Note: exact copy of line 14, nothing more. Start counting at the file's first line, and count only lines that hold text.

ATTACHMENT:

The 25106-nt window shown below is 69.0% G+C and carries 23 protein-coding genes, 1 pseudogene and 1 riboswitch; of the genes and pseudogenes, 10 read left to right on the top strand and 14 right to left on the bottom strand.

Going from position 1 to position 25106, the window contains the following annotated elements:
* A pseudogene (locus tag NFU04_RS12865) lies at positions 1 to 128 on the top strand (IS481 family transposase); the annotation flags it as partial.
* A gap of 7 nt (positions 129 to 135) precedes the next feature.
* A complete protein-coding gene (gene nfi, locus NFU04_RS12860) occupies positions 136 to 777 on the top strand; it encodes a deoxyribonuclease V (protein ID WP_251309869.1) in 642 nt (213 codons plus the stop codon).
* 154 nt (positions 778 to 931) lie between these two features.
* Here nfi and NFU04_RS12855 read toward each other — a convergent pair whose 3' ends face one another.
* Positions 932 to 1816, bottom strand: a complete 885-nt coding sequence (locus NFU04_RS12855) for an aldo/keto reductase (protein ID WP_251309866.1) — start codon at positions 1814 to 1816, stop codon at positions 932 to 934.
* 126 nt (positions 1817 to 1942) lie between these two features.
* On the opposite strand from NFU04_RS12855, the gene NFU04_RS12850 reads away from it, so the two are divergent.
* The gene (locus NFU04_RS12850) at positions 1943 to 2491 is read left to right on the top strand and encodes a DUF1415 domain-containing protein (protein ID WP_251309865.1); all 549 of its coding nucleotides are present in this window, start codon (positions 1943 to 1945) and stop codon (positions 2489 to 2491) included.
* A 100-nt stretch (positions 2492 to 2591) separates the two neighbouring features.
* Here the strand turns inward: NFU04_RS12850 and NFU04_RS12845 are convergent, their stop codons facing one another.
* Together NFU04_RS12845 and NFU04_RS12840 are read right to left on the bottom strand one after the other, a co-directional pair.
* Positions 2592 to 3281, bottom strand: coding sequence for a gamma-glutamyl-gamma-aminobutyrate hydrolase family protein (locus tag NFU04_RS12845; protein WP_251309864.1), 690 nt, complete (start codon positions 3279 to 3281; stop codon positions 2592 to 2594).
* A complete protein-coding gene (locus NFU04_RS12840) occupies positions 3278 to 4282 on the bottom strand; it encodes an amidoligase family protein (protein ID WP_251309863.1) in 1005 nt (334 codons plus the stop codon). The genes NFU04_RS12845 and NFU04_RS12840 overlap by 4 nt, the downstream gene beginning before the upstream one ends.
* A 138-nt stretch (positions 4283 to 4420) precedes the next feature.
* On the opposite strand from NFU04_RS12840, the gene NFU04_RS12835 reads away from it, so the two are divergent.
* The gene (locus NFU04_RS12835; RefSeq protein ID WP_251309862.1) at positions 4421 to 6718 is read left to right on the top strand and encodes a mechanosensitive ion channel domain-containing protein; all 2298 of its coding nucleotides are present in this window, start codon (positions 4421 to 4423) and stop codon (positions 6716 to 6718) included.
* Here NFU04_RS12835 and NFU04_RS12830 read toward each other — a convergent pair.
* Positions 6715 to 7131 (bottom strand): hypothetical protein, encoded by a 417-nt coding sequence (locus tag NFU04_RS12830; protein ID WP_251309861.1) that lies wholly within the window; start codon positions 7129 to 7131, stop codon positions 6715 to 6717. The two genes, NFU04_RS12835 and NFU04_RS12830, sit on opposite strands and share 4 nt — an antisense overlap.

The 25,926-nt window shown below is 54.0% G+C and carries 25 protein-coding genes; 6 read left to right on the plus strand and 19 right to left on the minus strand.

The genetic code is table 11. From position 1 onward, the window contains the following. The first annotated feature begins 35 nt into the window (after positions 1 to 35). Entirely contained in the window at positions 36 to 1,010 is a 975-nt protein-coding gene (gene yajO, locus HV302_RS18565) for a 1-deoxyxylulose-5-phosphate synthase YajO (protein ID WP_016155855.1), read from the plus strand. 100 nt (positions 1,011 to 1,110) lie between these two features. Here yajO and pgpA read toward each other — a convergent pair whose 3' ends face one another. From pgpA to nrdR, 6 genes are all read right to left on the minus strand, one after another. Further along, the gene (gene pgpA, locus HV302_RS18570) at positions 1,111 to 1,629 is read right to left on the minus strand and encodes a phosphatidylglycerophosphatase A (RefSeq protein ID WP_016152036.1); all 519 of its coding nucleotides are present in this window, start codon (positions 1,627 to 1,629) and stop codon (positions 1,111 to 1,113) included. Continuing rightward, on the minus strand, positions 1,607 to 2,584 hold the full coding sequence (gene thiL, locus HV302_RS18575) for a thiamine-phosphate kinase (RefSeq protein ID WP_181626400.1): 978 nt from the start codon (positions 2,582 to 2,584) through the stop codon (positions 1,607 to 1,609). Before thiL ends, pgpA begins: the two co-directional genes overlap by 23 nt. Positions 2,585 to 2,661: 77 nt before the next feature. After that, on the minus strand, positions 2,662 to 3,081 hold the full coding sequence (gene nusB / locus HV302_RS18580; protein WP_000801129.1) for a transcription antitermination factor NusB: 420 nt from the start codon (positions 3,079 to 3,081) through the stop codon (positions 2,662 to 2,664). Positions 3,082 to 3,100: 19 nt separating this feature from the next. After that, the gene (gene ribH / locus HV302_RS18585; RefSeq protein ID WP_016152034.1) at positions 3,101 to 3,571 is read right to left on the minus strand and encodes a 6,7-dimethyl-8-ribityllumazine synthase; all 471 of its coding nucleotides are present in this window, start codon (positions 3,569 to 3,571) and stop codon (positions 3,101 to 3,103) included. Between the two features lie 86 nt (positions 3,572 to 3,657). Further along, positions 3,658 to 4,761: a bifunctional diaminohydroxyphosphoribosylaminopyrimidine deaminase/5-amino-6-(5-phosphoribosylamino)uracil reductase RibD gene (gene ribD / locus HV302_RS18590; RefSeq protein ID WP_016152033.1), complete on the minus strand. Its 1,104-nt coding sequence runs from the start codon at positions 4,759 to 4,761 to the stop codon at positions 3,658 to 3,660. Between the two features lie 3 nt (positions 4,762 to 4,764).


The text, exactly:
* Together NFU04_RS12845 and NFU04_RS12840 are read right to left on the bottom strand one after the other, a co-directional pair.